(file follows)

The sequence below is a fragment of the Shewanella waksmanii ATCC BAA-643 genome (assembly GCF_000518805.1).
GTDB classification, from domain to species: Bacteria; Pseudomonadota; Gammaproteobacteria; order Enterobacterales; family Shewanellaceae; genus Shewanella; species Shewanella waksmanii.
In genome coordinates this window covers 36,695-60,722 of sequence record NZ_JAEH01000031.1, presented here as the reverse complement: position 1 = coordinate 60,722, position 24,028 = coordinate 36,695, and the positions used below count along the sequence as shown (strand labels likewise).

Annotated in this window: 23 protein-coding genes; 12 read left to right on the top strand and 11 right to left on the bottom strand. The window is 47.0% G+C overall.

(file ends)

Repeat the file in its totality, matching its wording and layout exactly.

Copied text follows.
The sequence below is a fragment of the Shewanella waksmanii ATCC BAA-643 genome (assembly GCF_000518805.1).
GTDB classification, from domain to species: Bacteria; Pseudomonadota; Gammaproteobacteria; order Enterobacterales; family Shewanellaceae; genus Shewanella; species Shewanella waksmanii.
In genome coordinates this window covers 36,695-60,722 of sequence record NZ_JAEH01000031.1, presented here as the reverse complement: position 1 = coordinate 60,722, position 24,028 = coordinate 36,695, and the positions used below count along the sequence as shown (strand labels likewise).

Annotated in this window: 23 protein-coding genes; 12 read left to right on the top strand and 11 right to left on the bottom strand. The window is 47.0% G+C overall.